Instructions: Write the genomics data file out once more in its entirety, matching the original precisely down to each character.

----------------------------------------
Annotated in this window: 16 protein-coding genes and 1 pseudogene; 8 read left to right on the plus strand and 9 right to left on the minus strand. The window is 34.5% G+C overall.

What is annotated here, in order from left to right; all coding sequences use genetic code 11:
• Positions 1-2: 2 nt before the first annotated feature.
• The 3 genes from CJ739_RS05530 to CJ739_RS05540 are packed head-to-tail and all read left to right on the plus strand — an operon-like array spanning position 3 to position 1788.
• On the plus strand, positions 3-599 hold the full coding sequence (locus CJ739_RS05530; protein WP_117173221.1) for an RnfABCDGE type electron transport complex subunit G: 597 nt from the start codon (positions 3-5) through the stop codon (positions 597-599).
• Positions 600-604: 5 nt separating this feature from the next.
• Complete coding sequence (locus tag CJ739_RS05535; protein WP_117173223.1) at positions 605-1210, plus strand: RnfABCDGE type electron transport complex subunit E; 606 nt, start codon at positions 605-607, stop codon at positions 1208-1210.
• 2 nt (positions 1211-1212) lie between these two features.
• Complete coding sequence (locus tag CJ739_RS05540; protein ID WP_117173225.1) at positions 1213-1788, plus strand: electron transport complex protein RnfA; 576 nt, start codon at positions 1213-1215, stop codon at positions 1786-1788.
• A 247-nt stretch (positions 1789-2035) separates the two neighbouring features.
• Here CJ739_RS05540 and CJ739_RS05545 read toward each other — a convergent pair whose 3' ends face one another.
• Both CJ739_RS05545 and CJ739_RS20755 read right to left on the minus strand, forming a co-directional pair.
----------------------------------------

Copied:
Annotated in this window: 16 protein-coding genes and 1 pseudogene; 8 read left to right on the plus strand and 9 right to left on the minus strand. The window is 34.5% G+C overall.

What is annotated here, in order from left to right; all coding sequences use genetic code 11:
• Positions 1-2: 2 nt before the first annotated feature.
• The 3 genes from CJ739_RS05530 to CJ739_RS05540 are packed head-to-tail and all read left to right on the plus strand — an operon-like array spanning position 3 to position 1788.
• On the plus strand, positions 3-599 hold the full coding sequence (locus CJ739_RS05530; protein WP_117173221.1) for an RnfABCDGE type electron transport complex subunit G: 597 nt from the start codon (positions 3-5) through the stop codon (positions 597-599).
• Positions 600-604: 5 nt separating this feature from the next.
• Complete coding sequence (locus tag CJ739_RS05535; protein WP_117173223.1) at positions 605-1210, plus strand: RnfABCDGE type electron transport complex subunit E; 606 nt, start codon at positions 605-607, stop codon at positions 1208-1210.
• 2 nt (positions 1211-1212) lie between these two features.
• Complete coding sequence (locus tag CJ739_RS05540; protein ID WP_117173225.1) at positions 1213-1788, plus strand: electron transport complex protein RnfA; 576 nt, start codon at positions 1213-1215, stop codon at positions 1786-1788.
• A 247-nt stretch (positions 1789-2035) separates the two neighbouring features.
• Here CJ739_RS05540 and CJ739_RS05545 read toward each other — a convergent pair whose 3' ends face one another.
• Both CJ739_RS05545 and CJ739_RS20755 read right to left on the minus strand, forming a co-directional pair.